Major boost to health staffing levels

Nurses and Midwives protested staffing and wage levels outside Gosford Hospital on November 4, 2021.

The Central Coast is set to benefit from a major boost to the state’s health workforce expected to be announced in the State budget later this month.

A record 10,148 full-time equivalent staff will be recruited to hospitals and health services across the state over four years, with 40 per cent of those to be allocated to the regions, Parliamentary Secretary for the Central Coast, Adam Crouch, said.

“NSW Health will work closely with Central Coast Local Health District when allocating how many of these positions will come to the Central Coast,” Crouch said.

Premier Dominic Perrottet said 7,674 more workers would be recruited in the first year, which will help ease pressure on COVID-fatigued health staff and fast-track more elective surgery for patients.

“Everyone in NSW is indebted to our health workers for their selfless efforts throughout the pandemic, remembering for a long time there was no vaccine and they risked their lives each day to care for patients,” Mr Perroettet said.

“This record investment will help us care for health staff across the state, providing the respite and back-up they need.

“It will also boost staff numbers in hospitals to deliver quality health care closer to home, ensuring better health outcomes and a brighter future for NSW families.”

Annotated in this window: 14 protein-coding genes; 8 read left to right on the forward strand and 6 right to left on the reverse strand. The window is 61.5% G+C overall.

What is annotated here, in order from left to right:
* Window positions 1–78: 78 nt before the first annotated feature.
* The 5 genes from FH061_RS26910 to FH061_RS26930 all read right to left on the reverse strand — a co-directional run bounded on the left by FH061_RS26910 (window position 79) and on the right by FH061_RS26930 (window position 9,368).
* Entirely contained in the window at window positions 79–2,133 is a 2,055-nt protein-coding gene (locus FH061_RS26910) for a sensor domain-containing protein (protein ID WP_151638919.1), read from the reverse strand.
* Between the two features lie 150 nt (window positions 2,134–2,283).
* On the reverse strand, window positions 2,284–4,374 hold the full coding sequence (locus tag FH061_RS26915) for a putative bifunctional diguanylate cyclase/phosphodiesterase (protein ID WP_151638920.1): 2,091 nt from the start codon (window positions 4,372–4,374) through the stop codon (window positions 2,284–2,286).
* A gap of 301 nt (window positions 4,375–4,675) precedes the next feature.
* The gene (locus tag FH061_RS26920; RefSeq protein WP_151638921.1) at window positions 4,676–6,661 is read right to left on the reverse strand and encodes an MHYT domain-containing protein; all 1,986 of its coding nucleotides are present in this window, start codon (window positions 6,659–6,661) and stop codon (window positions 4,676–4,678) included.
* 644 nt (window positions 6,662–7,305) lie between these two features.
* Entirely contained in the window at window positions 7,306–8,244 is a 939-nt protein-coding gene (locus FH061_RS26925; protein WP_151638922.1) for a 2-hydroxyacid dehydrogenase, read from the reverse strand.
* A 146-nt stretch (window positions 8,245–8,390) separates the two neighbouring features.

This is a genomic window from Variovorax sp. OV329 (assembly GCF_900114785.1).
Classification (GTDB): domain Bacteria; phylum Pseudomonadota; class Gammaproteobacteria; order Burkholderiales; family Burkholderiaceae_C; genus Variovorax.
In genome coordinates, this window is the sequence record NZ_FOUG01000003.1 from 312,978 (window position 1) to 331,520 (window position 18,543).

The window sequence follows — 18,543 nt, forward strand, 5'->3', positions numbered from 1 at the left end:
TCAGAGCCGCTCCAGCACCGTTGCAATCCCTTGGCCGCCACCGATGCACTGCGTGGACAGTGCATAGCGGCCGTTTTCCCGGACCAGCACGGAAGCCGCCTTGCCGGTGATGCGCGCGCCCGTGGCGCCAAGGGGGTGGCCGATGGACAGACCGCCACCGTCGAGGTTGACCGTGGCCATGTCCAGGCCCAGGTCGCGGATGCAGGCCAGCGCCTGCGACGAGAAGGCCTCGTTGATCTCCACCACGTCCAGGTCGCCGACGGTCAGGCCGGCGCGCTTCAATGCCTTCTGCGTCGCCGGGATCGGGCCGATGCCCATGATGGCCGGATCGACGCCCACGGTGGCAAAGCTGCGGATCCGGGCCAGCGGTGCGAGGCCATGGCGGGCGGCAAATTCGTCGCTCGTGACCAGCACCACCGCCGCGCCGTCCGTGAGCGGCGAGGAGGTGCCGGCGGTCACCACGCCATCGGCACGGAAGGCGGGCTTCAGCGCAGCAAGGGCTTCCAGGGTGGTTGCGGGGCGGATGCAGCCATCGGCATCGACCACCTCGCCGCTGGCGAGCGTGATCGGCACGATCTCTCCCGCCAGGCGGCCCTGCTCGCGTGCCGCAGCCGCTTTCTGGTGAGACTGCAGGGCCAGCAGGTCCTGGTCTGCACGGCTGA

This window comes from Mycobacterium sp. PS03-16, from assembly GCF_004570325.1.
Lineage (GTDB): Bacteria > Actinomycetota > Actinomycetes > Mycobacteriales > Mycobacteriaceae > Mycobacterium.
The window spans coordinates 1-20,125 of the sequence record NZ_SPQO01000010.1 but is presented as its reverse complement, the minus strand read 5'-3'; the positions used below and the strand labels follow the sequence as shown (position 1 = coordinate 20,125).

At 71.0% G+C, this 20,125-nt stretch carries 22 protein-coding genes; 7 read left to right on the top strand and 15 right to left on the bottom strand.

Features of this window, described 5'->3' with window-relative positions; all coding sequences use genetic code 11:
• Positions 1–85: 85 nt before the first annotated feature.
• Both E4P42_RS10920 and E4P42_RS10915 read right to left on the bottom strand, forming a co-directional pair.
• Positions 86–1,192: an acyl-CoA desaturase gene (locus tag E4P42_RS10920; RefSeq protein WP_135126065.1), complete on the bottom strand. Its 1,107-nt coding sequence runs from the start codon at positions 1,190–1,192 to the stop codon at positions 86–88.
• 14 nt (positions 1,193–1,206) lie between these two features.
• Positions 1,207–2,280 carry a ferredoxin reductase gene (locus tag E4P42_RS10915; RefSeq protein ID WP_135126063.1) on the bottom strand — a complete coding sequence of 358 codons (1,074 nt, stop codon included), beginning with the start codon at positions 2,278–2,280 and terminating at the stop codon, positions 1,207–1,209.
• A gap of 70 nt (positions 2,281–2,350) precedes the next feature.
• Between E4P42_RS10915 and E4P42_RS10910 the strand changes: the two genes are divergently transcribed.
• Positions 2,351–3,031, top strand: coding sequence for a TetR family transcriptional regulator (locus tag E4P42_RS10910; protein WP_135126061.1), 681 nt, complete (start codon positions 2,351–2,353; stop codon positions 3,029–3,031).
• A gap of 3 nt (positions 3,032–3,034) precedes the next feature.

The additional staff will include nurses and midwives, doctors, paramedics, pathologists and scientific staff, pharmacists and allied health professionals, as well as support and ancillary staff.

Health Minister, Brad Hazzard, said the NSW Government’s $4.5B investment over four years is intended to relieve pressure on existing staff and will ensure there are appropriate levels of health staffing for its pipeline of health infrastructure projects.

“Backing in our existing staff with additional staff to support them is critical,” he said.

“As the NSW Government has delivered 170 hospitals and health facilities since 2011, with a further 110 underway, this funding will also ensure those new hospitals will have the workforce of today and the future.”

Minister for Regional Health, Bronnie Taylor, said regional communities were “waiting with open arms” to welcome additional skilled health professionals.

Treasurer, Matt Kean, said a strong feature of the health workforce budget was a boost to NSW Ambulance which has been under unprecedented pressure, with historically high call rates.

Media release, Jun 6
NSW Government

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